Los Angeles Angels’ Top 5 Trade Assets

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Los Angeles Angels Top Tradable Assets

Los Angeles Angels Top Tradable Assets
Richard Mackson-USA TODAY Sports

The Los Angeles Angels find themselves in a strange position heading into the July 31 trade deadline. Owner Arte Moreno and GM Jerry Dipoto had hoped that all their heavy lifting was done in the offseason when they acquired perennial slugger Josh Hamilton, yet Hamilton and Albert Pujols, last year's huge free agent acquisition, have both been sorely disappointing thus far. Though Hamilton's game appears to be on the upswing during his recent 12-game hitting streak, the Angels have committed $365 million to these two players alone over the next 10 years. The result is that the Angels have under-performed while burdening themselves with untradable contracts, leaving little room for personnel improvement heading into the deadline.

In light of these roster problems, don't look for the Halos to land a big fish through a trade as they did when they acquired Zack Greinke last July. It's a shame too, because Los Angeles is in desperate need of some starting pitching, and they wouldn't turn their nose up at some solid help in the bullpen, either. With injuries to starters Jason Vargas and Tommy Hanson, the Angels are currently stuck with a four-man starting rotation, a completely unsustainable state of affairs that will have to be remedied by either those pitchers' convalescence or a small trade.

The problem is that the Angels don't have much to offer in the way of tradable assets. They have traded away virtually their entire farm system to land big fish in the past, leaving them with the lowest-ranked system in the Major Leagues according to many experts.

Even so, the trade deadline need not be entirely fruitless for the Halos if they set their sights a little lower. They may not land a big-name starter like they did last year, but they can shoot for a fifth pitcher or a solid bullpen arm. We now look at the five players the Angels might deal in order to land such an asset.

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5. Andrew Romine SS/3B

5. Andrew Romine SS/3B
Richard Mackson-USA TODAY Sports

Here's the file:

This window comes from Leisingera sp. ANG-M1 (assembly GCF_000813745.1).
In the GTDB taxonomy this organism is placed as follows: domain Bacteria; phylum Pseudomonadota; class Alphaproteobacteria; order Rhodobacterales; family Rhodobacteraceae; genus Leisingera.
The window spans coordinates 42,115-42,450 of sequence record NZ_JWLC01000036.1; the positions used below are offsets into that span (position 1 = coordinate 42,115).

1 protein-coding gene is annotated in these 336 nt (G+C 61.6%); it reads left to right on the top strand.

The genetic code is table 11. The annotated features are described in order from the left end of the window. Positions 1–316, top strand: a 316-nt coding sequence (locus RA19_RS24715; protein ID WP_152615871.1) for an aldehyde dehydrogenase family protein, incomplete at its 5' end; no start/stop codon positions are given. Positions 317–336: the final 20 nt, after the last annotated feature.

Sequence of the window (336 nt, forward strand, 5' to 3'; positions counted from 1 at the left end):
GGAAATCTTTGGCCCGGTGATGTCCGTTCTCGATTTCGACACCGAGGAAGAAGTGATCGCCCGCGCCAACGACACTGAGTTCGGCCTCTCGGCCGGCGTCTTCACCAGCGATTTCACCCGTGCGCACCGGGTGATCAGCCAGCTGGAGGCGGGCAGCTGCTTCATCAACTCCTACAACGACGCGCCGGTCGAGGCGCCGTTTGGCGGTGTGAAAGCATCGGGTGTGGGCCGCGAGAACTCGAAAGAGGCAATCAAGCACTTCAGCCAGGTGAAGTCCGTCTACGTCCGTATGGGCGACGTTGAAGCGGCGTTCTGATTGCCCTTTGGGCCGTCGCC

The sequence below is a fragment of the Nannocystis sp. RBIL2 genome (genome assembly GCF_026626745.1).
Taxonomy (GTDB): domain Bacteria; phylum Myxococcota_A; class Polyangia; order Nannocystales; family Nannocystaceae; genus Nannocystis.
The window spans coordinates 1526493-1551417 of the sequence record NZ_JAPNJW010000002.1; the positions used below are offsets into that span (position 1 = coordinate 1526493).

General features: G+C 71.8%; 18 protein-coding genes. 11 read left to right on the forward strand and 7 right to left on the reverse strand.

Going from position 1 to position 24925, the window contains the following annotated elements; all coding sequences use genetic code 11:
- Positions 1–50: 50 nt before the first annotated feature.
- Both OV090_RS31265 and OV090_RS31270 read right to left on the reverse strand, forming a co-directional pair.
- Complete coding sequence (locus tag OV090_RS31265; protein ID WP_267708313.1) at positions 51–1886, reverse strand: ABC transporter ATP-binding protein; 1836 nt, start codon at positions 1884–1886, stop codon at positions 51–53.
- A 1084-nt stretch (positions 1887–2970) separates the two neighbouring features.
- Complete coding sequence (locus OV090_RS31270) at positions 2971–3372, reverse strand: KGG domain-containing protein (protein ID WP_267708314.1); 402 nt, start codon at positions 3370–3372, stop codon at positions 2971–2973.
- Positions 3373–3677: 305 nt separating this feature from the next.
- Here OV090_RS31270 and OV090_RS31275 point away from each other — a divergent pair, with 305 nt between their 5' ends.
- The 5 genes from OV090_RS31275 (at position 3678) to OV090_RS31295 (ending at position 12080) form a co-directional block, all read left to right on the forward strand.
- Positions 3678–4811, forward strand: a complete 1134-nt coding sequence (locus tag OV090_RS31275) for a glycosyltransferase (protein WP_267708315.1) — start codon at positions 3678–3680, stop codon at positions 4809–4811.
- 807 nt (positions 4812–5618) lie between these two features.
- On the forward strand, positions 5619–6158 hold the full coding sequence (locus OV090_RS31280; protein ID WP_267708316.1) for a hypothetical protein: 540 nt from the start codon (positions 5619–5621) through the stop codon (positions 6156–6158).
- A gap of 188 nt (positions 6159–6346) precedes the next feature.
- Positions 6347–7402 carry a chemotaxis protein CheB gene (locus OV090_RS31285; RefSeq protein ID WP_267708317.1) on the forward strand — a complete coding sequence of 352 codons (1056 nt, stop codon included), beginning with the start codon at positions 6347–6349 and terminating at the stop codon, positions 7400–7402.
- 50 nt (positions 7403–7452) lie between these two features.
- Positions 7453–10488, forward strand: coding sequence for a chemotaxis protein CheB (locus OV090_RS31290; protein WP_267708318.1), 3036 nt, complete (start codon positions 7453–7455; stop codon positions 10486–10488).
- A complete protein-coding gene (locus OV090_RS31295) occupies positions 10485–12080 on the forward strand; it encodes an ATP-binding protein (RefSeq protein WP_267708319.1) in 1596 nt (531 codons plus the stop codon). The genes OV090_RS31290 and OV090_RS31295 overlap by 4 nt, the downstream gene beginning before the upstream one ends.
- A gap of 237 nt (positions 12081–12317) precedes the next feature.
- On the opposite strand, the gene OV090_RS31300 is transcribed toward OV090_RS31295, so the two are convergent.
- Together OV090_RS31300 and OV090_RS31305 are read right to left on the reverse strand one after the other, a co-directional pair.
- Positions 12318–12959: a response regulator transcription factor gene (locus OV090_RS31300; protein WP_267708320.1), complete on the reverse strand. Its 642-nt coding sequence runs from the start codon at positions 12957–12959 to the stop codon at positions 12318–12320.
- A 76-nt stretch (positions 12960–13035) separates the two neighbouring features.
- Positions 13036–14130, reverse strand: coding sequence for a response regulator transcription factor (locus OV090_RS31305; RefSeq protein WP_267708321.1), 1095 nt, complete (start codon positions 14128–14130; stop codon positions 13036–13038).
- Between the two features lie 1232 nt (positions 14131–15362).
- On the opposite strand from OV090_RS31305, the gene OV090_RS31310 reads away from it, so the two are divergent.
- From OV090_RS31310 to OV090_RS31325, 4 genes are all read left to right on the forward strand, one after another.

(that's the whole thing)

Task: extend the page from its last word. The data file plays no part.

Third base is a position where the Angels are not short on personnel, so they might flip Romine for a young pitching prospect. It may not be the immediate shot in the arm the Halos are looking for, but another arm would at least shore up the team's heinous farm system and give them a player who could be called up should there be any further injuries to the rotation.

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4. Garrett Richards P

4. Garrett Richards P
Richard Mackson-USA TODAY Sports

With Jerome Williams moving up to the rotation, Richards is virtually the only reliable long reliever the Angels currently have. There may well be a team out there who thinks Richards could be a starter some day, as he has started four games for the Halos this year with mixed results. Los Angeles just might be able to deal Richards for a fifth man to fill out its rotation, which could free up Williams to move back into long relief.

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3. Brendan Harris 3B

3. Brendan Harris 3B
Rick Osentoski-USA TODAY Sports

Again, if Dipoto decides to thin the herd at third base, Harris might be on the block. The infielder's best days are probably behind him, and this might be a good way to acquire a left-handed reliever to join Scott Downs in the bullpen.

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2. Albert Callaspo 3B

2. Alberto Callaspo 3B
Rick Osentoski-USA TODAY Sports

Now we get to the difficult question: are the Angels prepared to part with an everyday player for the sake of bolstering their rotation? Callaspo has had spurts of great play this year, such as his 12-game hitting streak in June. If the Angels can't get anything for their other third basemen, they might at least shop around Callaspo and see where the league pegs his value. They should pass on anything short of a solid reliever or a serviceable starter, however, should they be willing to trade Callaspo.

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1. J.B. Shuck OF

1. J.B. Shuck OF
Gary A. Vasquez-USA TODAY Sports

His youth, solid play, and minimal salary ($500,000) all make Shuck the Angels' most coveted asset that they would consider shopping. Even though Shuck would command the highest value of any of the Angels' assets, the Halos would have to consider the roster implications of letting Shuck go. For example, Peter Bourjos has been injured for most of this season, which is how Shuck has gotten significant playing time in the first place. If Shuck were to leave, the Halos would have to promote the unproven Brad Hawpe to a greater role in the outfield, or else move Mark Trumbo back into left field. You can bet Scioscia wants to avoid moving Trumbo if at all possible, since this would mean forcing the hobbled Pujols to play first base every day. Once again, there are no great options for the Angels, just tough options.

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